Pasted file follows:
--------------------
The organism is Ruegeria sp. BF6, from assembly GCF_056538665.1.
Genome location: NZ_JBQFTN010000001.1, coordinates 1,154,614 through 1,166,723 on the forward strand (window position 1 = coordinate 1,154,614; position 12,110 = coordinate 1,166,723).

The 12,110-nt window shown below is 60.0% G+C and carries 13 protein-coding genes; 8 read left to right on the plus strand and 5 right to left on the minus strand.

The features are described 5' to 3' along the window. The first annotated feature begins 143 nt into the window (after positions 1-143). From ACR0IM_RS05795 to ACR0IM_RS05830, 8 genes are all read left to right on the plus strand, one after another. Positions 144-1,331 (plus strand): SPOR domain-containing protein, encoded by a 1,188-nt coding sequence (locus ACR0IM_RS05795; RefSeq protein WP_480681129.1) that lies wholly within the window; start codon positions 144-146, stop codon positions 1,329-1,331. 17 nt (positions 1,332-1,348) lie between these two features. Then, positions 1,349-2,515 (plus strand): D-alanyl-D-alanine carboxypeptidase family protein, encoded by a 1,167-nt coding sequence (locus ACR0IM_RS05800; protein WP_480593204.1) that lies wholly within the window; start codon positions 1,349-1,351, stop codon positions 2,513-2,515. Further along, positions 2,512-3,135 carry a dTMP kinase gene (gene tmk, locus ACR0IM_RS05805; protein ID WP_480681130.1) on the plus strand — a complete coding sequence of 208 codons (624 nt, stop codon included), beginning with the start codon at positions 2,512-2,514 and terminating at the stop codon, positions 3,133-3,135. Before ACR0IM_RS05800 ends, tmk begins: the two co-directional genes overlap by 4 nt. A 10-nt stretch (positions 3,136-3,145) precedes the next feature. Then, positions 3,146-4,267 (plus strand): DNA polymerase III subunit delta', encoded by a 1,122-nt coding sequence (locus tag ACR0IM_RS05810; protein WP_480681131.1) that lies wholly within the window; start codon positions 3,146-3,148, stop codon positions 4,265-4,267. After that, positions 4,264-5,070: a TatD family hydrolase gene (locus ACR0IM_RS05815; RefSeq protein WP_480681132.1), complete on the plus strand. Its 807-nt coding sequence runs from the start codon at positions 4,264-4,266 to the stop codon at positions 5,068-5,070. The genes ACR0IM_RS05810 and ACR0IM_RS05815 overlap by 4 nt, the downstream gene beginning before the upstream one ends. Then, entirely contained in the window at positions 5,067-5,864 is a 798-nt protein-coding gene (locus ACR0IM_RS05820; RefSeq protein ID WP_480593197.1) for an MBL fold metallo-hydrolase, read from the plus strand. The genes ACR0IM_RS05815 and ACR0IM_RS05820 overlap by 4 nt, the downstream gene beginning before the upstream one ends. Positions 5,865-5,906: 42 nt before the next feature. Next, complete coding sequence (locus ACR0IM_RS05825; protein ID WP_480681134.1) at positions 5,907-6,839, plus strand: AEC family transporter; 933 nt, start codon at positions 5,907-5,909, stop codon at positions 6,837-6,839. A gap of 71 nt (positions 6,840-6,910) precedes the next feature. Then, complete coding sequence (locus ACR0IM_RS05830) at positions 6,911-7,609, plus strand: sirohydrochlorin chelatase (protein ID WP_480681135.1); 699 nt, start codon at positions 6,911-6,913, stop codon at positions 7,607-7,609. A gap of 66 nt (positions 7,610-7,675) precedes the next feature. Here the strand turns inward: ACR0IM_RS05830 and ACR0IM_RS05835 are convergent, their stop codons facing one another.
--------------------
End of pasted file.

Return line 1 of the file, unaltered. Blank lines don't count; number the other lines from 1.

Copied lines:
The organism is Ruegeria sp. BF6, from assembly GCF_056538665.1.